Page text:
Before he could put it to use, however, there was something else he needed to do. His muscles were growing heavy again. He was slowing down, and he could feel faint pain throughout his body. ‘Nize, can you hear me?

There was no answer.

The enhancements are expiring,’ he said.

Still nothing.

He could feel her presence there. He concentrated and flexed his soul--an imaginary muscle, pressing against her.

Ah... Stoker?

I need you to renew the enhancements.’ She didn’t answer, but after a moment, Stoker felt the vigor resurge through him. All pain vanished again, and he took a deep breath. ‘Can you tell me where Karkash is?

...Other side of the building on your left...

Okay.’ He darted through the alley ahead of him. He could hear crashing booms nearby--perhaps a building being demolished. He tried the next door he found. It was a small restaurant with numerous people huddled together, all deathly silent as they stared at him. This would do fine, he decided, ceasing his fog production. ‘I need you to detach yourself from me now.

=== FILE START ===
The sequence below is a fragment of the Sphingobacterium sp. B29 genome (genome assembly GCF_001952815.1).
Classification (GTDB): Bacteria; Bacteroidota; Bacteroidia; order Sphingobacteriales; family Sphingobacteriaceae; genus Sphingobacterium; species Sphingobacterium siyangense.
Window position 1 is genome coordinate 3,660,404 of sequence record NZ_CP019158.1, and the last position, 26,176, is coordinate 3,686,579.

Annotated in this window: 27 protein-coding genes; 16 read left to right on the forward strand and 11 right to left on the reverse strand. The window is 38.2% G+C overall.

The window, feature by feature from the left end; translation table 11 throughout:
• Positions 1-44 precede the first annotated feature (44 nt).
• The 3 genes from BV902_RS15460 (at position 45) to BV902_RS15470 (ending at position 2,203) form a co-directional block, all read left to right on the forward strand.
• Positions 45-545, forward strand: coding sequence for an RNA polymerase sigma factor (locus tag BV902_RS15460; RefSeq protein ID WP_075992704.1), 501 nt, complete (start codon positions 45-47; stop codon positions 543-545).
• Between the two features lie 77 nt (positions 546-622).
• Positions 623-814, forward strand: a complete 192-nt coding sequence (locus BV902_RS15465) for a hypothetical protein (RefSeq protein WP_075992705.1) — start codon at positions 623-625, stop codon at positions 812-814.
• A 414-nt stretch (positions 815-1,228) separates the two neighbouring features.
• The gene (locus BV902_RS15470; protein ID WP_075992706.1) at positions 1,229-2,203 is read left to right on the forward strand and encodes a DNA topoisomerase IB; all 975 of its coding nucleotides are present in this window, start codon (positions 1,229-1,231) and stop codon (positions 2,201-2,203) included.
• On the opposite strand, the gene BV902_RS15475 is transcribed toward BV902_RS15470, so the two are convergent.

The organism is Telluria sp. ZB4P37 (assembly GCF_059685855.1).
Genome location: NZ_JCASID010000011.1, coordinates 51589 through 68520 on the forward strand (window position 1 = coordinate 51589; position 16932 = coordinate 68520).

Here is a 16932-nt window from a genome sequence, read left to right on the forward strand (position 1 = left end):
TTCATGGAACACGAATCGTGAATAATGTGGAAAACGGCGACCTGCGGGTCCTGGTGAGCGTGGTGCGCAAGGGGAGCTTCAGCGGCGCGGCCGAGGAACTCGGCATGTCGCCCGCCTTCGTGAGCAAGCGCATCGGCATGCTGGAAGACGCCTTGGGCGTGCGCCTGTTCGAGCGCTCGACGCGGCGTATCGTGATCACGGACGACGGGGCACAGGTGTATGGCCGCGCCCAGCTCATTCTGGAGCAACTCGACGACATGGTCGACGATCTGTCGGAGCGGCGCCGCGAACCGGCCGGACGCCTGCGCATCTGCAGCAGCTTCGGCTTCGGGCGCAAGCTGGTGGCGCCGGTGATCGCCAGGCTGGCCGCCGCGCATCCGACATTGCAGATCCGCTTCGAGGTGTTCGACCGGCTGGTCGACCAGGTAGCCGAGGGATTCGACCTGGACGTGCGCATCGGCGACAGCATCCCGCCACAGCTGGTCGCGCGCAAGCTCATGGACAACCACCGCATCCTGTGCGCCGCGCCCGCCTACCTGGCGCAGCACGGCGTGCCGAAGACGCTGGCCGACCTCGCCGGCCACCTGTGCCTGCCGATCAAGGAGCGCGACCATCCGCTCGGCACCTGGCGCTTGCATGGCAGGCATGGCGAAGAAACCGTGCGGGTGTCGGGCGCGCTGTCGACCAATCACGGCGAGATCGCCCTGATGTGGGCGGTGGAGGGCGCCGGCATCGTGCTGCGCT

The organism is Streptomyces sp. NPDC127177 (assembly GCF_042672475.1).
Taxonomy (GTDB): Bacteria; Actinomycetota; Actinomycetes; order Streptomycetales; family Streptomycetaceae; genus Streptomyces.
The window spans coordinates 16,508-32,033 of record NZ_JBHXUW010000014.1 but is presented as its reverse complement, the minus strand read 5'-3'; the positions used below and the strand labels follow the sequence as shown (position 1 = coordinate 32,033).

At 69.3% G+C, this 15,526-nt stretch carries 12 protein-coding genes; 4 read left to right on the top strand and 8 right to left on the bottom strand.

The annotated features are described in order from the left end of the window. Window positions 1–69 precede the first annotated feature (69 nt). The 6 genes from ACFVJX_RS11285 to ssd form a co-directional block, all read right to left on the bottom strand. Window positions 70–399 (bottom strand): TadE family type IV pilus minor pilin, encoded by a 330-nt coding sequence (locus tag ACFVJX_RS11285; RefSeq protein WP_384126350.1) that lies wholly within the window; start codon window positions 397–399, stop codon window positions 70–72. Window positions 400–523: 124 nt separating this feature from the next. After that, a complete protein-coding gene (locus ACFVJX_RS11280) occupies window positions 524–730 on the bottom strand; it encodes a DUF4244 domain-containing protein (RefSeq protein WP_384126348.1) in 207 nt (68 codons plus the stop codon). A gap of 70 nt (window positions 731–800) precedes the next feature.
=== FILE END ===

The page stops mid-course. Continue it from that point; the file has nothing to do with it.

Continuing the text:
What? But I can’t move on my own...

My next attack will hurt you if you stay on my back.

But your fog only hides your soul from Hoyohté... It won’t hide mine if I’m not attached to you...

I know. But we’re low on options, and these people’s souls should hide yours for a little while. I’ll kill Karkash before he reaches you.

She hesitated, but then said, ‘I trust you.’ She removed herself from him.

Saturday, November 2, 2013

Page 338

Stoker toppled through a fence, gaining a plank of wood through the neck, and crashed into a children’s playground, mangling the jungle gym’s metal frame with the force of his broken body.

Not looking so great, he had to admit. He could see Karkash in the distance, closing in for the kill.